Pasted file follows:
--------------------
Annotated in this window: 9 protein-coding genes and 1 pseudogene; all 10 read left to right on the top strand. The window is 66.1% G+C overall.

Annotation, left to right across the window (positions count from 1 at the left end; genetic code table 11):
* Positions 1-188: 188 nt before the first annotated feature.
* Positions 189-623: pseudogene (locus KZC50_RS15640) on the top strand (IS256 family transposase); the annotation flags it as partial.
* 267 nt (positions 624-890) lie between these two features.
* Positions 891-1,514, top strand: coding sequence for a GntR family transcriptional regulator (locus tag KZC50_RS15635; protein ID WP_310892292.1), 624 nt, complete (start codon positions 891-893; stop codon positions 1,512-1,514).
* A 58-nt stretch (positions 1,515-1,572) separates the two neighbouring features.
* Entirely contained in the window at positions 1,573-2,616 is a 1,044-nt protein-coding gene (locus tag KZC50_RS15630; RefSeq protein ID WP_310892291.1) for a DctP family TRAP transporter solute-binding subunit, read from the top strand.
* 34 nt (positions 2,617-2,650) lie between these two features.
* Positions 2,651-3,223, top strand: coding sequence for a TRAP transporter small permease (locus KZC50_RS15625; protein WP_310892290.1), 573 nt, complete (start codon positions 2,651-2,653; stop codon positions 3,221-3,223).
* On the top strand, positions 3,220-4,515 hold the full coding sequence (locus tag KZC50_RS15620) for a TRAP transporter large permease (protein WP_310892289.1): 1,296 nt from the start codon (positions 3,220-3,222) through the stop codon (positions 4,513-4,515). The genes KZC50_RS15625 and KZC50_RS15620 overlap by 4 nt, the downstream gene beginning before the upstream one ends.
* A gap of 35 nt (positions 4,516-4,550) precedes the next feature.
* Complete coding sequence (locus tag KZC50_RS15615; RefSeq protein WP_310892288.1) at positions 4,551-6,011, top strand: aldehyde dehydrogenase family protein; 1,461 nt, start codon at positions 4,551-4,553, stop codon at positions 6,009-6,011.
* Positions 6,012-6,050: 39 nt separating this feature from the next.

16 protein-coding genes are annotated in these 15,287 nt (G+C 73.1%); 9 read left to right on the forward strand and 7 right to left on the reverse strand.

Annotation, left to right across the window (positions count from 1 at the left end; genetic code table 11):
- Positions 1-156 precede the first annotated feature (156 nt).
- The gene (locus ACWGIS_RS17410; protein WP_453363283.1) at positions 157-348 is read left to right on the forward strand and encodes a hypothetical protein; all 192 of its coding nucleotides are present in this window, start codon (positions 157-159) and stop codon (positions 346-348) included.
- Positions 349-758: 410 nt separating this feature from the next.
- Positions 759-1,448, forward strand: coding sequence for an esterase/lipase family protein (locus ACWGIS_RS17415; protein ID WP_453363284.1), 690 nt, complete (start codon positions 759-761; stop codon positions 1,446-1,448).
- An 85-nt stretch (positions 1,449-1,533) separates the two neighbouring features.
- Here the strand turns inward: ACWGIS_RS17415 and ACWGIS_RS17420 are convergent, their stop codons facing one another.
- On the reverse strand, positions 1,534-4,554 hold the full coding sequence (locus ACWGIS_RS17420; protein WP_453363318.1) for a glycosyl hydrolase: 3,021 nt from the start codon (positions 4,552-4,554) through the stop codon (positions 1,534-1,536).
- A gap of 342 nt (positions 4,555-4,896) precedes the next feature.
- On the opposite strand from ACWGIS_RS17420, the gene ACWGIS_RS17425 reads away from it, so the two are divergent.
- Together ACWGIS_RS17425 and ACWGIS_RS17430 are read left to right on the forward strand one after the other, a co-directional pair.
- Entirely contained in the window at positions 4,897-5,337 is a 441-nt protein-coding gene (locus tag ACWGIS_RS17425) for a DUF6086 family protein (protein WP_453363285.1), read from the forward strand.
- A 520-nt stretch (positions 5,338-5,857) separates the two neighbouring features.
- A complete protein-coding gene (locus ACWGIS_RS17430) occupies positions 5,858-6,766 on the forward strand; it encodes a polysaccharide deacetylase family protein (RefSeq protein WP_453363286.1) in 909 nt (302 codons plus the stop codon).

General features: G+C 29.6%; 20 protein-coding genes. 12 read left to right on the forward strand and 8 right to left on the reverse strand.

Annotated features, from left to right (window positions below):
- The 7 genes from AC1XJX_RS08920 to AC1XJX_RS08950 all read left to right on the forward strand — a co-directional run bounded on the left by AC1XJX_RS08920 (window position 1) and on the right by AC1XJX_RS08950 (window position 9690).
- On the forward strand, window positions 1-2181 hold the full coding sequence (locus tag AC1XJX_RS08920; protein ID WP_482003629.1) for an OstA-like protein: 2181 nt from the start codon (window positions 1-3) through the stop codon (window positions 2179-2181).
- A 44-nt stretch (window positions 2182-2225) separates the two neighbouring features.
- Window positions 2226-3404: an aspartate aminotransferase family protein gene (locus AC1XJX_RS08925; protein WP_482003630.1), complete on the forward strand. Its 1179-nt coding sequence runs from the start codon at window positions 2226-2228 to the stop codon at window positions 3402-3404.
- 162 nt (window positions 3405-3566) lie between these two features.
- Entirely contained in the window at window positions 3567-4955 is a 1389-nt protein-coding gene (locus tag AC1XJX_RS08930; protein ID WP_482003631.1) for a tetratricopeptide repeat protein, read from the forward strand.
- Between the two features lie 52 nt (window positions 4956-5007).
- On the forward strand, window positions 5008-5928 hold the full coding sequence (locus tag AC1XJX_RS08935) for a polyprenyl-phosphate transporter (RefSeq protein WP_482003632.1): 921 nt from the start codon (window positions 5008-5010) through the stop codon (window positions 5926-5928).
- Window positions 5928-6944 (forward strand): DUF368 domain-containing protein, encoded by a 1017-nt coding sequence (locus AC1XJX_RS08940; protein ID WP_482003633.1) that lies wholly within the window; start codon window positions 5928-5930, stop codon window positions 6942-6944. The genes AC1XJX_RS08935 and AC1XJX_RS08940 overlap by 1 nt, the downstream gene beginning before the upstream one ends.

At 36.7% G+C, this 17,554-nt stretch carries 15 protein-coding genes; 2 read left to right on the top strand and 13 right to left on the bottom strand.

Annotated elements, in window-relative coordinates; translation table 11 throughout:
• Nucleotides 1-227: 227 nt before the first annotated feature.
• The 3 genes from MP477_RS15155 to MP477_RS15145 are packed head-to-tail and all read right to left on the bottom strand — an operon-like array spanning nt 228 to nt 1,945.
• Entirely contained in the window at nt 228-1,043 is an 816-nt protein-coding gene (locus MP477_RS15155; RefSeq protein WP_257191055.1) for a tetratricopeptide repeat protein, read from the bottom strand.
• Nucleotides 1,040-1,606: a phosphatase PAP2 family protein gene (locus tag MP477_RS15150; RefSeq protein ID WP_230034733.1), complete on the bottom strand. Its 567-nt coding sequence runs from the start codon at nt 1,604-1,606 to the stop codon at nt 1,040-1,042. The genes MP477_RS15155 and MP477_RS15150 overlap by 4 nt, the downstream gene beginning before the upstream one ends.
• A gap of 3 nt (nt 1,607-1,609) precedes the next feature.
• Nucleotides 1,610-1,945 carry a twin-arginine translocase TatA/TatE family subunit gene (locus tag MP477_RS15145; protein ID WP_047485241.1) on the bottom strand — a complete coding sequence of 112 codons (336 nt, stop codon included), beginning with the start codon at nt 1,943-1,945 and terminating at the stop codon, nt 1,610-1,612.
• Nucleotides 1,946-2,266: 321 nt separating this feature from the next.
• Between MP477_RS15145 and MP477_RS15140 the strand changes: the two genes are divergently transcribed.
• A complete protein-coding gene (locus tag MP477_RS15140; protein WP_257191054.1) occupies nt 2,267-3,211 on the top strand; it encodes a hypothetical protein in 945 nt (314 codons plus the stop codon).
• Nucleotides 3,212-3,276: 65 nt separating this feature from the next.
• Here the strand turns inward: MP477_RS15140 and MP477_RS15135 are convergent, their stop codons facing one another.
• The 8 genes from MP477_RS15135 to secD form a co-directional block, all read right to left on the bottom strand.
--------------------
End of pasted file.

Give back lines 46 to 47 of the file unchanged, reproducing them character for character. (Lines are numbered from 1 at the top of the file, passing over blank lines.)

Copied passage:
• Nucleotides 1,040-1,606: a phosphatase PAP2 family protein gene (locus tag MP477_RS15150; RefSeq protein ID WP_230034733.1), complete on the bottom strand. Its 567-nt coding sequence runs from the start codon at nt 1,604-1,606 to the stop codon at nt 1,040-1,042. The genes MP477_RS15155 and MP477_RS15150 overlap by 4 nt, the downstream gene beginning before the upstream one ends.
• A gap of 3 nt (nt 1,607-1,609) precedes the next feature.